05/09/2016 12:06PM

Capital improvements, fresh turf course featured as Pimlico meet opens


A revamped Pimlico meet will begin Thursday with the May 21 Preakness Stakes just over the horizon.

The 28-day season, nine fewer than a year ago, is opening later than in past years and will continue further into June. Last year’s meet started April 2 and ran though Belmont Stakes Day, June 6. Closing day this year is June 26.

“I’m curious to see how the shift on the calendar turns out,” said Sal Sinatra, president of the Maryland Jockey Club. “We lost Mother’s Day, but we gained Father’s Day.”

A benefit of the later opening is that the turf has not been raced on since last June.

“We went later at Laurel, and that will ensure a pristine turf course for Preakness week,” Sinatra said.

Fifteen of the 16 stakes scheduled for the meet will be run on Black-Eyed Susan Day, May 20, and Preakness Day. The $1.5 million Preakness will be supported by seven stakes, most notably the Grade 2 Dixie, at 1 1/16 miles on grass, the Grade 3 Maryland Sprint, and the Grade 3 Gallorette. The Dixie’s purse has been reduced by $50,000 this year to $250,000.

The Grade 2, $250,000 Black-Eyed Susan, a 1 1/8-mile race for 3-year-old fillies, tops seven stakes May 20. The undercard includes a trio of Grade 3s: the $300,000 Pimlico Special, the $150,000 Miss Preakness, and the $150,000 Allaire duPont Distaff.

Additionally, the winner of the Black-Eyed Susan will receive a free breeding to Ghostzapper, and the winner of the Miss Preakness will receive a breeding to Point of Entry. Both stallions stand at Adena Springs in Kentucky, which is owned by Frank Stronach, whose company, The Stronach Group, operates Pimlico and Laurel.

Racing will be held Thursdays through Sundays. There will be no racing May 22, the Sunday after the Preakness. There will be racing on Memorial Day, Monday, May 31.

Ghostzapper is standing this year for $60,000. Point of Entry stands for $25,000.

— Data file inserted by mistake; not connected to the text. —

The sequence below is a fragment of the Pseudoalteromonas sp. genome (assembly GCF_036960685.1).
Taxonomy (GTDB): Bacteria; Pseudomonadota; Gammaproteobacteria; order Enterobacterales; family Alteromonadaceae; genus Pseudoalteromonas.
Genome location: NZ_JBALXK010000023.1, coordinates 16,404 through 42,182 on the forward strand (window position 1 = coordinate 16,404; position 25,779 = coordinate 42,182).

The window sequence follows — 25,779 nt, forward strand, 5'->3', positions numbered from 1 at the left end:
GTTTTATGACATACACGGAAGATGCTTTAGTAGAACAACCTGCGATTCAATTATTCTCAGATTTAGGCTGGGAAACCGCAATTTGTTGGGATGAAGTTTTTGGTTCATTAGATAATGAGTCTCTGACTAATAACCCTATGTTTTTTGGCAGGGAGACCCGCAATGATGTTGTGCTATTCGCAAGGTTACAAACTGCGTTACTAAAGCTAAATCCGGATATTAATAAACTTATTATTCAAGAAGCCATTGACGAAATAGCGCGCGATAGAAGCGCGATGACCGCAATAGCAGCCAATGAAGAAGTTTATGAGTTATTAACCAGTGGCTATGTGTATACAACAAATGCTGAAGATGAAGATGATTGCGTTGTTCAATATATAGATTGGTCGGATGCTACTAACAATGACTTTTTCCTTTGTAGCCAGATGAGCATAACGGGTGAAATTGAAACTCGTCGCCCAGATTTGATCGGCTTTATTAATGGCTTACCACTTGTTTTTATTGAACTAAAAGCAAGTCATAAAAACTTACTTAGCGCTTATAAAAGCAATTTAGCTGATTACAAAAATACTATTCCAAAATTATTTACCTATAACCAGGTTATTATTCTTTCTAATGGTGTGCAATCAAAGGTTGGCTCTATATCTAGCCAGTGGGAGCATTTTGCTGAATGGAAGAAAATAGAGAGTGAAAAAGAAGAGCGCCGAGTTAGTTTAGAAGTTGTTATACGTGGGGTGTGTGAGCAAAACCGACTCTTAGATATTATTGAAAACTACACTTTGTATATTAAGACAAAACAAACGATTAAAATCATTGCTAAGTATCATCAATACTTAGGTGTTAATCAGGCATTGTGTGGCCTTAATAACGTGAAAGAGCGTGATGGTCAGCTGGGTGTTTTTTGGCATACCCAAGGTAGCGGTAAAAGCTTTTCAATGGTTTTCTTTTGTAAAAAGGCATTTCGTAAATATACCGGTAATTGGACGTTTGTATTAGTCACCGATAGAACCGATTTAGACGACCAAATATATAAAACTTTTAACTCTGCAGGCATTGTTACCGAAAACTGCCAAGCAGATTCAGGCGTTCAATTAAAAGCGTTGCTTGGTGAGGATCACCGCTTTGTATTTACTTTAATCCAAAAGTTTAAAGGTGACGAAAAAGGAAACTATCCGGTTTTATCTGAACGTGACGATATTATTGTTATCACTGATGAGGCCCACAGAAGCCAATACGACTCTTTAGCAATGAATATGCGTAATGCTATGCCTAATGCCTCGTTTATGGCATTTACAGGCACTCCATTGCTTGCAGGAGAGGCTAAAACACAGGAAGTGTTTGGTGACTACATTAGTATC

Last year, there were water-pressure problems at Pimlico and in the surrounding neighborhood on Preakness Day, resulting in unsanitary rest-room conditions at the track. Management has since installed a $35,000 water pumping station to ensure that doesn’t happen again.

“The new pumps will maintain water pressure in the building even if it drops in the surrounding area,” Sinatra said.

A more expensive capital improvement is the new high-definition video board in the infield, which measures 21 feet by 30 feet and will give ontrack patrons a better view of the races.

McCarthy, Magee win Laurel titles

Trevor McCarthy rode three winners at Laurel Park on Sunday to take the jockey title, 66-60, over Victor Carrasco. The Laurel meet began Jan. 1. McCarthy has now won four Maryland Jockey Club titles. In 2014, McCarthy swept the Laurel winter/spring, Pimlico, and Laurel fall meets.

McCarthy missed the beginning of 2015 with a broken wrist, was second by one win to Carrasco at Pimlico, and then rode at Monmouth over the summer, finishing second in the standings there.

“I get these huge opportunities to ride good horses for some good people, and without them, I wouldn’t be the rider I am,” McCarthy said. “My agent, Scott Silver, did a great job, and congratulations to Victor Carrasco, too. He’s a great friend and a great rider, and he really pushes me to do better and ride harder and smarter.”

Kieron Magee, the leading trainer in Maryland by wins in each of the last two years, won the training title, 29-25, over Claudio Gonzalez. Magee has now won three straight Laurel titles.

Magee’s stable is based at Pimlico, where for many years he worked as an exercise rider.

“I love Pimlico – that’s my home,” Magee said. “Pimlico is what means more to me, so aim high for Pimlico, right?”